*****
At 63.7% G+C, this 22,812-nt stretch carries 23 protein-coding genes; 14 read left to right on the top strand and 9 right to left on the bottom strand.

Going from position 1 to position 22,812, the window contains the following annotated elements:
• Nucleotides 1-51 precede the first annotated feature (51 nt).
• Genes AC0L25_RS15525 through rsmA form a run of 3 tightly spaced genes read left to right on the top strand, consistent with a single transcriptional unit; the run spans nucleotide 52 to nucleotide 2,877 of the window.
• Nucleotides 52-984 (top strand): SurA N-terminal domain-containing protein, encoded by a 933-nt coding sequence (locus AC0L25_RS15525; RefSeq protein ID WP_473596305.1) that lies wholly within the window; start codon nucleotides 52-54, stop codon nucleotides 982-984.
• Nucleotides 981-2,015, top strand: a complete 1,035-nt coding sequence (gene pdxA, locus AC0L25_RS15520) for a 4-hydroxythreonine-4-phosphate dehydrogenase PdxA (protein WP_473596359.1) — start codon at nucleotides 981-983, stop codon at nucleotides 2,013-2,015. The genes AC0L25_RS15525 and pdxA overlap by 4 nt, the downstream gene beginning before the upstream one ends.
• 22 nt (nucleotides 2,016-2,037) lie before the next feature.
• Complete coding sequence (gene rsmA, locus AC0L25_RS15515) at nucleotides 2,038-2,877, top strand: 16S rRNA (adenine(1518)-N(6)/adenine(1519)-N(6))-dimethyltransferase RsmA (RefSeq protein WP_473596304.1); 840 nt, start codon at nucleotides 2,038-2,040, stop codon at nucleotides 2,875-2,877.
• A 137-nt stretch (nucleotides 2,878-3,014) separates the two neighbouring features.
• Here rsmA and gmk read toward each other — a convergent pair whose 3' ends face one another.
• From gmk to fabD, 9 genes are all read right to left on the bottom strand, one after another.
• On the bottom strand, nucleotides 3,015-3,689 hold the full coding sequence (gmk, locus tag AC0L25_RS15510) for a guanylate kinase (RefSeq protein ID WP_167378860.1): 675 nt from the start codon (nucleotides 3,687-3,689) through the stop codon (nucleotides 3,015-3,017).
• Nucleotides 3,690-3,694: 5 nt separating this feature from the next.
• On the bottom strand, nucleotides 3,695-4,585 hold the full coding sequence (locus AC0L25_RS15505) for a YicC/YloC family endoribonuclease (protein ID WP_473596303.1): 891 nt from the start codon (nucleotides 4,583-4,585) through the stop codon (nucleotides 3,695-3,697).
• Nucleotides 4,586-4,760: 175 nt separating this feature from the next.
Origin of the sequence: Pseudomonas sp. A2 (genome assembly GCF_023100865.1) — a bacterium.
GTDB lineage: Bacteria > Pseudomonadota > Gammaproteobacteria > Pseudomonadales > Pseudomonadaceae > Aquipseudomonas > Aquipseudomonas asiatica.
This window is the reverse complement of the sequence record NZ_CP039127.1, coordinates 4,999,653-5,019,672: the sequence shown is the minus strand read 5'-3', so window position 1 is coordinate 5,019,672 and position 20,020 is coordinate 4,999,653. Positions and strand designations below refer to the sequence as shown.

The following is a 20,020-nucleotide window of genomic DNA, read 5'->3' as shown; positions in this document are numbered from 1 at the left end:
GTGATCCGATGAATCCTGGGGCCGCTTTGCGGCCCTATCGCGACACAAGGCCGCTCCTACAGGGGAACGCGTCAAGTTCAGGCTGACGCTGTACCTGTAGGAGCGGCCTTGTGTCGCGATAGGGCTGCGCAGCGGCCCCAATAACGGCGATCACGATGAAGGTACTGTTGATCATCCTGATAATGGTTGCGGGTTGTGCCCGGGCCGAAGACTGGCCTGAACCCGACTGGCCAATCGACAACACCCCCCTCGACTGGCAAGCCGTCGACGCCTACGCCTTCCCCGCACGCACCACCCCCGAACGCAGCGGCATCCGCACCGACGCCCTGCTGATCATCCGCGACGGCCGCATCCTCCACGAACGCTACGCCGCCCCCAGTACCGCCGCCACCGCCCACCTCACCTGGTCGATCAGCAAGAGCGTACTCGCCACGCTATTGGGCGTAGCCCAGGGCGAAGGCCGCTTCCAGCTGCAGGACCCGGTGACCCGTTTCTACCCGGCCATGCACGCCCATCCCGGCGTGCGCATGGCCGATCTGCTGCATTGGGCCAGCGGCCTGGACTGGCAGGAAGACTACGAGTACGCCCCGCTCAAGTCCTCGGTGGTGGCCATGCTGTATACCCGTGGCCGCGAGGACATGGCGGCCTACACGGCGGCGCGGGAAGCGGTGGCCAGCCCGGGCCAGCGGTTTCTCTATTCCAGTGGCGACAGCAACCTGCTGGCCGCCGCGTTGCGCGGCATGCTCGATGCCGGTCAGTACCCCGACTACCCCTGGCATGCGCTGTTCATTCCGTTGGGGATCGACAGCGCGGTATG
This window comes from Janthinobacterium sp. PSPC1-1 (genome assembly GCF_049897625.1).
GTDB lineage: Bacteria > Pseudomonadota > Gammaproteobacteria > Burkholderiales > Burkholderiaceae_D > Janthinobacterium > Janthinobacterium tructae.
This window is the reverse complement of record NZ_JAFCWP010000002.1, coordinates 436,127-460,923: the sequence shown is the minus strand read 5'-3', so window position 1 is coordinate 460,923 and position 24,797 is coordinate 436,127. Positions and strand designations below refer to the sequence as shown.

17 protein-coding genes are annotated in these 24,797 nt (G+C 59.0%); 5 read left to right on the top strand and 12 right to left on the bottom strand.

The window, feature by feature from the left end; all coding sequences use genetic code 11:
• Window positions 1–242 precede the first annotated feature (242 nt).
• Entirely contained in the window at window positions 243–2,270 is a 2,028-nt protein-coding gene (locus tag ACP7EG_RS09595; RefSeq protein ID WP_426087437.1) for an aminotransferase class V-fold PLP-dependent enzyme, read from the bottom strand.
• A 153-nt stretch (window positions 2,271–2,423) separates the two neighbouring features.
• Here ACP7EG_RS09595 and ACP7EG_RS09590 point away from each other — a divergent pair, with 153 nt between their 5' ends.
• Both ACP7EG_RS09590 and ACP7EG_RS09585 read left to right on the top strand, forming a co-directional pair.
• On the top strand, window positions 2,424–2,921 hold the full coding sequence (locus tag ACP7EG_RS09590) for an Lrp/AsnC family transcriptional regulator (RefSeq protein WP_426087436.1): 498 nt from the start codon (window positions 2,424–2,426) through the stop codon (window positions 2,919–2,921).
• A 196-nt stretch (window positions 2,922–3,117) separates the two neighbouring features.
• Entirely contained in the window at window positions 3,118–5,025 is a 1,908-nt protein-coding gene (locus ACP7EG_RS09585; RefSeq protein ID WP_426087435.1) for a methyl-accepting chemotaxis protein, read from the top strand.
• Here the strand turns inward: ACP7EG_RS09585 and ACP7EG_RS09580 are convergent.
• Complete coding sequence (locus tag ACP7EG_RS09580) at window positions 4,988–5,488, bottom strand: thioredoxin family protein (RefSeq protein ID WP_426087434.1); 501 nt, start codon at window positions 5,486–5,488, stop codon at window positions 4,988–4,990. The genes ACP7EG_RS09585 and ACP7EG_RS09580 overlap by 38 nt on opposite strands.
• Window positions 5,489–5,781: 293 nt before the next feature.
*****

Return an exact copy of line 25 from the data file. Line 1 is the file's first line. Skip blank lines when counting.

The window, feature by feature from the left end; all coding sequences use genetic code 11: